7. FishArt

    FishArt Well-Known Member

    Cole measuring down the center is pretty accurate, but so is measuring the two sides and dividing by 2. The trick with both is getting accurate measurements and adjusting the flexible tape as you go.

    My two cents. MOST distributors measure their fish DNR method prior to molding. BUT, there is going to be a slight amount of shrinkage - albeit very small with anything you cast. Soooo, normally with bigger fish like musky and pike I will purchase a blank a half inch or an inch longer than my customer requested to make up for any possible shrinkage. I think it's a good habit because you'll never get a customer complaining that their fish is too big, but the other way around does and will happen occasionally. With creative tape measuring you can typically CYA on both though - lol! BTW, I only charge my customer THEIR supplied length measurement, NOT what I buy from the distributor.

    So, to answer your question David, as mentioned if you've been going by just the back-side measurement on a typical outside curve/showside blank, then you've been shorting your customers for years - lol. Divide by two or measure down the center line (tougher to do IMO on most species) will give you a pretty close actual fish size measurement)...
     
  8. GBRUCH

    GBRUCH "I am nothing without christ".....John 15:5

    True length is the center line down the back of the fish. A fish is always longer on the outside curve and shorter but thicker on the inside curve.
    I always explain this to the customer and will place a tape down the back of the fish if they ask me to.
     
  9. Pescado

    Pescado Biggest in 2011

    I just had a special tape made for fish measuring. The inches are actually only .9" so I gain an inch every ten.
    (this is meant to humorous and is not true)
     
  10. J. Sonner

    J. Sonner New Member

    I use one of those everytime I go fishing. LOL
     
  11. That's what I need.
     
  12. Cole

    Cole Amateur Taxidermist

    They work good at home too...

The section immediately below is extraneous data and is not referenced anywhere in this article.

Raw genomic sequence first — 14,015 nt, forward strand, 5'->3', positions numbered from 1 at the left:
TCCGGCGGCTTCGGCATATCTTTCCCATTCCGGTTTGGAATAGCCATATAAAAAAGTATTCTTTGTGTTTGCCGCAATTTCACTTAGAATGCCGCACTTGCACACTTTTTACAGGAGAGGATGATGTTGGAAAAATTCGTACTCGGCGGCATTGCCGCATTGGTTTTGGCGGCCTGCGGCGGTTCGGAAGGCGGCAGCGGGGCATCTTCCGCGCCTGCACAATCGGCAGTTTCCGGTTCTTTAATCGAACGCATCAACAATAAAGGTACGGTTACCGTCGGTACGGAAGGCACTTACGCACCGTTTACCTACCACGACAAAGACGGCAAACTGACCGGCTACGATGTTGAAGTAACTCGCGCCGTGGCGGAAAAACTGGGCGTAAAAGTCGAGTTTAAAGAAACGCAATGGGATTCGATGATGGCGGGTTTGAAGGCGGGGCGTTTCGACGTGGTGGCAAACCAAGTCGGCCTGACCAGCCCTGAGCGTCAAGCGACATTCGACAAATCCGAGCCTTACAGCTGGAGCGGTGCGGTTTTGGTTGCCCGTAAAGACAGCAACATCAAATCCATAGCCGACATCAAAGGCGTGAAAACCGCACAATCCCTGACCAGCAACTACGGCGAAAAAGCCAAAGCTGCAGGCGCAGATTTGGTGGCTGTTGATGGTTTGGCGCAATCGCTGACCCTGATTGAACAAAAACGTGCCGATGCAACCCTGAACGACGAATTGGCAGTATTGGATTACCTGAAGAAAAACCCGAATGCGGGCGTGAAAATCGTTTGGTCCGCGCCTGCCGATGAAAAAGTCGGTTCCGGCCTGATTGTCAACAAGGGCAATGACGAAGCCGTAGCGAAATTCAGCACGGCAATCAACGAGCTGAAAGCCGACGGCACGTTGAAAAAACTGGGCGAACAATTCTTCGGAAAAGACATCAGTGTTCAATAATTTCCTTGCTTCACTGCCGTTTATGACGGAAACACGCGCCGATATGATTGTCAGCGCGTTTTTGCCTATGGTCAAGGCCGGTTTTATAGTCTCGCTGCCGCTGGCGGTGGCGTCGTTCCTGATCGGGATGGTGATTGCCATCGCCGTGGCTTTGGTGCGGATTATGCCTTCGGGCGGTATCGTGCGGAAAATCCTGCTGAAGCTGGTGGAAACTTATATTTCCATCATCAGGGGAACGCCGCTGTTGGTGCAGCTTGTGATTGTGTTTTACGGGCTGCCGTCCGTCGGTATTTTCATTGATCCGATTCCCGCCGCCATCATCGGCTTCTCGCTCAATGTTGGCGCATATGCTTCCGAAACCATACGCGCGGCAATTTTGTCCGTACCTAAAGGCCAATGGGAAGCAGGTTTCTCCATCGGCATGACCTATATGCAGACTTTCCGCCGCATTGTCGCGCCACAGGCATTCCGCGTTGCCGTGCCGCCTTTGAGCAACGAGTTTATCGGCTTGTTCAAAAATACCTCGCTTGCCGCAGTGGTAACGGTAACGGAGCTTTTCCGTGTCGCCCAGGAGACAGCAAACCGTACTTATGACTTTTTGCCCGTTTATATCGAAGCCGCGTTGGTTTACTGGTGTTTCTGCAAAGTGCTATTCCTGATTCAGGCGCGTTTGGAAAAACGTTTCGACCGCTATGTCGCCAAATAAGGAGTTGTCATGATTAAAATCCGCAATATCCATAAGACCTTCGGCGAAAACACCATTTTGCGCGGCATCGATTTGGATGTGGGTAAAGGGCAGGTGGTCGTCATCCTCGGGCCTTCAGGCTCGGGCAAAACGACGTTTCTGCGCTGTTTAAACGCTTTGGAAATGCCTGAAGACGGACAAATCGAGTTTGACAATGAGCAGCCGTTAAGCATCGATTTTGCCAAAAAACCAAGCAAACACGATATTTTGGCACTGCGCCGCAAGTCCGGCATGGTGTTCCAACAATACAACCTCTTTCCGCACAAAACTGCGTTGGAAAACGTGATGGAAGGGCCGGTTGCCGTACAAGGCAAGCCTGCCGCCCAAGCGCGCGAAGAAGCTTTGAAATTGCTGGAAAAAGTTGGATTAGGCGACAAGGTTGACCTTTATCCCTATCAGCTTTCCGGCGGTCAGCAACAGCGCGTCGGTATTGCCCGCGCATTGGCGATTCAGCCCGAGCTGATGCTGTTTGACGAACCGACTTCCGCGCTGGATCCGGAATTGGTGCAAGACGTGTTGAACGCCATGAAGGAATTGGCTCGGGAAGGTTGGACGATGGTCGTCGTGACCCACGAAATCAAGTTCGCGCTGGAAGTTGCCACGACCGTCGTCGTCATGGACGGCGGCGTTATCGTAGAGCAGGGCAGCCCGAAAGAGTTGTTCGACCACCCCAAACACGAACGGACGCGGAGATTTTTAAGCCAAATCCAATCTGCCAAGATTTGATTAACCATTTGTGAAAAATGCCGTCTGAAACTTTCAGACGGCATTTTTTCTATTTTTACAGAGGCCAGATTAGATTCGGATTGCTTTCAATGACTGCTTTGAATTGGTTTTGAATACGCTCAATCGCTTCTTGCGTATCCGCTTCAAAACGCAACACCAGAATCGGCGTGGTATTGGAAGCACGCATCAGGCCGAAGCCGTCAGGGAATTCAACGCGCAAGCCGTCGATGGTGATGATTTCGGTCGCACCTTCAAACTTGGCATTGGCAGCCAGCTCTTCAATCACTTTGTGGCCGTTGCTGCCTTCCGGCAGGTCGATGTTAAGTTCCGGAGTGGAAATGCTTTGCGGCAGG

13. FishArt

    FishArt Well-Known Member

    But, Gary the same can be said if there's an upward or downward curve to the fish - eh? Neither is an exact science, but both can give one a general idea of what the fish measured when it was alive...
     
  14. GBRUCH

    GBRUCH "I am nothing without christ".....John 15:5

    upward or downward Marty? You mean like some of the fish mounts from 1970 in all their dislocated glory?

    I guess it (the true length)can change a lil if the fish is bent that way too. lol! but there isn't a great deal of upward and downward motion in the spine -- at least not in the live fish I observe.
     
  15. Ditto...I agree with Gary.
     
  16. FishArt

    FishArt Well-Known Member

    Just was making point Gary. Neither are an exact science...
     
  17. They work good at home too...
    [/quote]

    LOL I knew that was coming from somebody. ;D
     
  18. Pescado

    Pescado Biggest in 2011

    Observe these, might change your thought on spinal articulation a wee bit.

    You got to love the corkscrewed dorsal fin too.

    PB
     
  19. LOL
    True but not many Taxidermist are mounting trout mid climax.
     
  20. GBRUCH

    GBRUCH "I am nothing without christ".....John 15:5

    Lol. You guys are too much. It didn't change my mind much Paul but please keep trying. Compared to the bend from side to side that isn't much movement.

    forget the corkscrewed dorsal ----the mouth position is too far open---lol.

    C'mon guys.